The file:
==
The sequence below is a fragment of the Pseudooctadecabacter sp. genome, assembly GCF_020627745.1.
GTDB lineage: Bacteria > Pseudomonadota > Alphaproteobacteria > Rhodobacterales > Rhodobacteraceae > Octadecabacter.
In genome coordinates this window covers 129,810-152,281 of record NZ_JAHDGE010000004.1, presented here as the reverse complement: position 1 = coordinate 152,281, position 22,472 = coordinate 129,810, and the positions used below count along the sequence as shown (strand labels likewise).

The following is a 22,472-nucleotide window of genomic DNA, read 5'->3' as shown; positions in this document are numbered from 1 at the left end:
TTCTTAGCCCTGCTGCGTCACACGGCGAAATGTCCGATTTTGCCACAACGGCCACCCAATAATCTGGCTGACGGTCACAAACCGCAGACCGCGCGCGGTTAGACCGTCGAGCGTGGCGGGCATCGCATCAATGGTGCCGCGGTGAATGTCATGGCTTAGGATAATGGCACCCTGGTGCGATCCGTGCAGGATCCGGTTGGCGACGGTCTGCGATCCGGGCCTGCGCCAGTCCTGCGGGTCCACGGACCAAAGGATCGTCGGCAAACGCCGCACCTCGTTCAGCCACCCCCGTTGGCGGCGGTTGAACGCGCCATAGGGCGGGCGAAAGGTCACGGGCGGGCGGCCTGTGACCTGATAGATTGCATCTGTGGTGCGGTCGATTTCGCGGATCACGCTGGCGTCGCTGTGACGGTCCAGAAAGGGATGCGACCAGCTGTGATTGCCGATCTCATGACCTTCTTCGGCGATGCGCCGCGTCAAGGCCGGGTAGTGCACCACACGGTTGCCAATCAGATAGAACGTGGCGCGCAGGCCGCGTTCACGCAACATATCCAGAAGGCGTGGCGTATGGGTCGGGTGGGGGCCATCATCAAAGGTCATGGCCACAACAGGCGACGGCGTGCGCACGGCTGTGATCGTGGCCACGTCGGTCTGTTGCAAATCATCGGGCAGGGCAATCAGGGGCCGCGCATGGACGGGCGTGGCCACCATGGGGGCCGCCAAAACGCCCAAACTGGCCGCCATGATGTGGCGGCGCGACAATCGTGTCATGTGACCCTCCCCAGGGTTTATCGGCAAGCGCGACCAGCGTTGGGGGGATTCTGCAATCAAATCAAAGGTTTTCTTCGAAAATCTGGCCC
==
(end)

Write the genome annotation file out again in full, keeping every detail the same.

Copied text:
The sequence below is a fragment of the Pseudooctadecabacter sp. genome, assembly GCF_020627745.1.
GTDB lineage: Bacteria > Pseudomonadota > Alphaproteobacteria > Rhodobacterales > Rhodobacteraceae > Octadecabacter.
In genome coordinates this window covers 129,810-152,281 of record NZ_JAHDGE010000004.1, presented here as the reverse complement: position 1 = coordinate 152,281, position 22,472 = coordinate 129,810, and the positions used below count along the sequence as shown (strand labels likewise).

The following is a 22,472-nucleotide window of genomic DNA, read 5'->3' as shown; positions in this document are numbered from 1 at the left end:
TTCTTAGCCCTGCTGCGTCACACGGCGAAATGTCCGATTTTGCCACAACGGCCACCCAATAATCTGGCTGACGGTCACAAACCGCAGACCGCGCGCGGTTAGACCGTCGAGCGTGGCGGGCATCGCATCAATGGTGCCGCGGTGAATGTCATGGCTTAGGATAATGGCACCCTGGTGCGATCCGTGCAGGATCCGGTTGGCGACGGTCTGCGATCCGGGCCTGCGCCAGTCCTGCGGGTCCACGGACCAAAGGATCGTCGGCAAACGCCGCACCTCGTTCAGCCACCCCCGTTGGCGGCGGTTGAACGCGCCATAGGGCGGGCGAAAGGTCACGGGCGGGCGGCCTGTGACCTGATAGATTGCATCTGTGGTGCGGTCGATTTCGCGGATCACGCTGGCGTCGCTGTGACGGTCCAGAAAGGGATGCGACCAGCTGTGATTGCCGATCTCATGACCTTCTTCGGCGATGCGCCGCGTCAAGGCCGGGTAGTGCACCACACGGTTGCCAATCAGATAGAACGTGGCGCGCAGGCCGCGTTCACGCAACATATCCAGAAGGCGTGGCGTATGGGTCGGGTGGGGGCCATCATCAAAGGTCATGGCCACAACAGGCGACGGCGTGCGCACGGCTGTGATCGTGGCCACGTCGGTCTGTTGCAAATCATCGGGCAGGGCAATCAGGGGCCGCGCATGGACGGGCGTGGCCACCATGGGGGCCGCCAAAACGCCCAAACTGGCCGCCATGATGTGGCGGCGCGACAATCGTGTCATGTGACCCTCCCCAGGGTTTATCGGCAAGCGCGACCAGCGTTGGGGGGATTCTGCAATCAAATCAAAGGTTTTCTTCGAAAATCTGGCCC